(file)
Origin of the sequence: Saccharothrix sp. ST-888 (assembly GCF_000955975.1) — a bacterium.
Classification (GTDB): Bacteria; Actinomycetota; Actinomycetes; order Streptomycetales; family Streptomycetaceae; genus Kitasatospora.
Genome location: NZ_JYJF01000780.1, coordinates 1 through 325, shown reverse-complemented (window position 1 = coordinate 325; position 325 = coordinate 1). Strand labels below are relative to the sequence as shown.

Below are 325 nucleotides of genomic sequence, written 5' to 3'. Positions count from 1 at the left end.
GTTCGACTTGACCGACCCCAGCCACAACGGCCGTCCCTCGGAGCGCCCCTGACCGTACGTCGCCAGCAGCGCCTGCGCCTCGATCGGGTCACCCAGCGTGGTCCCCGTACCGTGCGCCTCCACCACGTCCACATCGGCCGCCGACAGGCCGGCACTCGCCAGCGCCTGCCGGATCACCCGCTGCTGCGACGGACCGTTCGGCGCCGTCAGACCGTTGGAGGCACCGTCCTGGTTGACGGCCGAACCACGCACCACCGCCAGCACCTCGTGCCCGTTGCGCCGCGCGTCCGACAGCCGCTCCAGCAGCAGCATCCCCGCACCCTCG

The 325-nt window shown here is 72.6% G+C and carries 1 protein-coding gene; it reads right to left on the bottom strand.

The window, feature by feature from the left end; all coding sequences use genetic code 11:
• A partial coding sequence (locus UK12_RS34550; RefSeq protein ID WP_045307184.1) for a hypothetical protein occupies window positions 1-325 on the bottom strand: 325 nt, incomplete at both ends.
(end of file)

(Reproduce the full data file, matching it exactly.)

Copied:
Origin of the sequence: Saccharothrix sp. ST-888 (assembly GCF_000955975.1) — a bacterium.
Classification (GTDB): Bacteria; Actinomycetota; Actinomycetes; order Streptomycetales; family Streptomycetaceae; genus Kitasatospora.
Genome location: NZ_JYJF01000780.1, coordinates 1 through 325, shown reverse-complemented (window position 1 = coordinate 325; position 325 = coordinate 1). Strand labels below are relative to the sequence as shown.

Below are 325 nucleotides of genomic sequence, written 5' to 3'. Positions count from 1 at the left end.
GTTCGACTTGACCGACCCCAGCCACAACGGCCGTCCCTCGGAGCGCCCCTGACCGTACGTCGCCAGCAGCGCCTGCGCCTCGATCGGGTCACCCAGCGTGGTCCCCGTACCGTGCGCCTCCACCACGTCCACATCGGCCGCCGACAGGCCGGCACTCGCCAGCGCCTGCCGGATCACCCGCTGCTGCGACGGACCGTTCGGCGCCGTCAGACCGTTGGAGGCACCGTCCTGGTTGACGGCCGAACCACGCACCACCGCCAGCACCTCGTGCCCGTTGCGCCGCGCGTCCGACAGCCGCTCCAGCAGCAGCATCCCCGCACCCTCG

The 325-nt window shown here is 72.6% G+C and carries 1 protein-coding gene; it reads right to left on the bottom strand.

The window, feature by feature from the left end; all coding sequences use genetic code 11:
• A partial coding sequence (locus UK12_RS34550; RefSeq protein ID WP_045307184.1) for a hypothetical protein occupies window positions 1-325 on the bottom strand: 325 nt, incomplete at both ends.